What's sad to me isn't that some instructors get PMTS wrong its that 90% of them have never heard of it. Most instructors have next to no understanding of what a powerful tool accurate use of the inside foot is.

On the a-frame thing. Many racer types show a little a-frame. There can be a couple reasons for this. One is that they learned when it was part of high level racing technique. Another is that when you get your hip down to within a few inches of the snow and have a long strong outside leg parallel leg shafts are impossible, you just move your inside leg where you have to to get it out of the way.

I ski the resorts in the SLC area. DV is my home resort and it and Alta are my favorites. I'd love to make some turns with you if we are ever in the same area.


The comment about Harald looking like an ex-racer was not a criticisim. Ex-racers are some of the best skiers on any mountain but many of them do have movement patterns that make them easy to identify as having a strong racing background.

They go fifteen miles an hour and all look the same. Golf carts or ski instructors? Unfortunately, this old joke is too true in many cases, but not all. I get to ski with some of the best skiing instructors in the world with backgrounds from purely recreational to ex-racers with WC experience. They are all great skiers.


I started this post yesterday before Bodie's and Jay's posts. I'm putting it up now for what its worth.

Masters still ski fast

Postby Eddy » Sat Jul 10, 2004 10:17 am

I am not a PSIA or PMTS advocate; I am an ex-racer and now a master?s racer. I used to race FIS and I raced in college. All I know is what it takes to go fast, which puts all the subjective comments about skiing aside, because they mean nothing. The clock never lies. I have been racing for almost thirty-five years, and had intense racing training when I was a junior in the east. What I saw last season surprised me, as I had never seen it before. Diana Rogers, beat all the men at a Masters race in Rocky Mt. This was a full length FIS course, not an instructor?s race. Diana has been racing for three years and didn?t begin until she was thirty some years old. Something that Harald coaches is obviously working. I know he does a lot of boot and footbed work, but what Diana does is not just equipment.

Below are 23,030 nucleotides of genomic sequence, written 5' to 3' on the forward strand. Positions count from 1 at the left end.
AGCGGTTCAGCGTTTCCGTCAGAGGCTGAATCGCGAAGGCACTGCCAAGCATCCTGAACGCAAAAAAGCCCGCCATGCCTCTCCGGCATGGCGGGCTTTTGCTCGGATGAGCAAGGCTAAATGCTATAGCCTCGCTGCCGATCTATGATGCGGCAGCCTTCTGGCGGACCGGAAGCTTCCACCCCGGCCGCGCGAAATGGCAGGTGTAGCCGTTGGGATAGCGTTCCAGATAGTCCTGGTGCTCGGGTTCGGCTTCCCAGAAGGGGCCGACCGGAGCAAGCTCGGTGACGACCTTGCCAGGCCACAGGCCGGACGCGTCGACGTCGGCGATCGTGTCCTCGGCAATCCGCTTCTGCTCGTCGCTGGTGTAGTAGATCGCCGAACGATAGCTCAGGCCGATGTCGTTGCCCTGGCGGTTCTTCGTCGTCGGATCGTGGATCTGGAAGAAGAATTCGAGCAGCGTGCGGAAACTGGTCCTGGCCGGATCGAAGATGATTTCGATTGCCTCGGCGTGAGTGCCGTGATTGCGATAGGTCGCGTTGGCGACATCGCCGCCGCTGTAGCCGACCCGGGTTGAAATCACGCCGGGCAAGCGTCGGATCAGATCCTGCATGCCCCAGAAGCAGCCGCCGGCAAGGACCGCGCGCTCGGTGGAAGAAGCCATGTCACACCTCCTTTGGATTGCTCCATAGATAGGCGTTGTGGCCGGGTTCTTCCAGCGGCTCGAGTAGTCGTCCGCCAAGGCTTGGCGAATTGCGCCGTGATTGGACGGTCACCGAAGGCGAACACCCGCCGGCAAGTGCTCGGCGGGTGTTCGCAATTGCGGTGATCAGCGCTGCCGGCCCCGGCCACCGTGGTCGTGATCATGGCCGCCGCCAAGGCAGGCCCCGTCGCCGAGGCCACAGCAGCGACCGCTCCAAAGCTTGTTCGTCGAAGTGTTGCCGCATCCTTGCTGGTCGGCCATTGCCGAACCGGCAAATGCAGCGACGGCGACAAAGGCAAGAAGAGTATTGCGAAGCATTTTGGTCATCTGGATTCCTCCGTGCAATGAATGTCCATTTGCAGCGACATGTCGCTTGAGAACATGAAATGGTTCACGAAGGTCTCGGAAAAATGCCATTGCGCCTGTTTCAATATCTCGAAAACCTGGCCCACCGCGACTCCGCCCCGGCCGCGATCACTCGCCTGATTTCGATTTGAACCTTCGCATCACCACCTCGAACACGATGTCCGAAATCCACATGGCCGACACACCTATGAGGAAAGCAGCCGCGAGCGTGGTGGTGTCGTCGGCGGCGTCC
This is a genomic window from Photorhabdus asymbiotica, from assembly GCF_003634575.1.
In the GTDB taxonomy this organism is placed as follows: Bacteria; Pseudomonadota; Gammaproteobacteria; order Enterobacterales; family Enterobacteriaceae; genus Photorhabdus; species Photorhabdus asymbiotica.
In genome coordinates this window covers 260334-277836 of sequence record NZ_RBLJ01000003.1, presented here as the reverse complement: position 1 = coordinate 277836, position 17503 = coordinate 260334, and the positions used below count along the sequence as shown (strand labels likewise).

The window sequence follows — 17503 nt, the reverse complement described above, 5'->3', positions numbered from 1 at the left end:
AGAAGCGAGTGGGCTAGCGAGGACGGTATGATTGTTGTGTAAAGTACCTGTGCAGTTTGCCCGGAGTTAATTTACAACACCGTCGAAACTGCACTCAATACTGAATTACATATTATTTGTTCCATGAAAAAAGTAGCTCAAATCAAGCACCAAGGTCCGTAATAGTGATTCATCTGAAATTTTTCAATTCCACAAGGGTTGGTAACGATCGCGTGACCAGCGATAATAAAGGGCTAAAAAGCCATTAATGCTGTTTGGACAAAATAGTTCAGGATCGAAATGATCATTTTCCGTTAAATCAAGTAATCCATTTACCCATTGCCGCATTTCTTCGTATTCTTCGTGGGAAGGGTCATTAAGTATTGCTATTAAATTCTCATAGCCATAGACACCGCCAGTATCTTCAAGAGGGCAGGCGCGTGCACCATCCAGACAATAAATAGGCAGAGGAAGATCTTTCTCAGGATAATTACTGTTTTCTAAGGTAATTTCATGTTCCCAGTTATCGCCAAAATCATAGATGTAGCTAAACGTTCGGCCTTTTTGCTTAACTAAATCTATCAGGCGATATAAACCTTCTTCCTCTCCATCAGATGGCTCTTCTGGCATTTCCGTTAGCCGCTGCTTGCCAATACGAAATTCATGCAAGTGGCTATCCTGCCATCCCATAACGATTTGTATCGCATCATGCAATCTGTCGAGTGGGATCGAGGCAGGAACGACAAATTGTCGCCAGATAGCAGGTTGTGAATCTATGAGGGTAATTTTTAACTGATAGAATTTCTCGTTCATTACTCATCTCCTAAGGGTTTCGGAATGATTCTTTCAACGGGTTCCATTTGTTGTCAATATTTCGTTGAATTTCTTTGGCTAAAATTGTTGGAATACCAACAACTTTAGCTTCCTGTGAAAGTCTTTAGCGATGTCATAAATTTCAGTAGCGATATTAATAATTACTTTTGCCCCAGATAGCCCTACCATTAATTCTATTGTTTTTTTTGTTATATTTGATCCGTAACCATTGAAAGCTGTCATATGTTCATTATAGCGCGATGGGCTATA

I also know that Harald is still fast in the gates. I attended his fall Masters Camp. He jumps in the gates every once and a while, and all eyes are on him. He skis like a thirty year old.

At Telluride, even without training, he was often within one tenth of a second of young pro racers and National Masters Champions. Those who don?t race have not the understanding of what it takes to perform at these levels. Lurker, be realistic, Harald raced on the world cup with the Canadian National Team. This requires athletic ability most people don?t have and at a level of skiing you can?t possibly understand.

I ski with some very good instructors; they can not come close to putting down the times in a race course that Harald or Diana can produce. In regular skiing this doesn?t show up because the requirements to develop angles and forces as needed in racing are not there. Don?t be fooled buy free skiing video, as I know both Harald and Diana can bring it, when it?s needed. Why do you think Harald could still made the Demo Team in his forties, he out skied all the best instructors in the country, most twenty years younger. I know that Diana can do the same.

Postby Ott Gangl » Sat Jul 10, 2004 11:40 am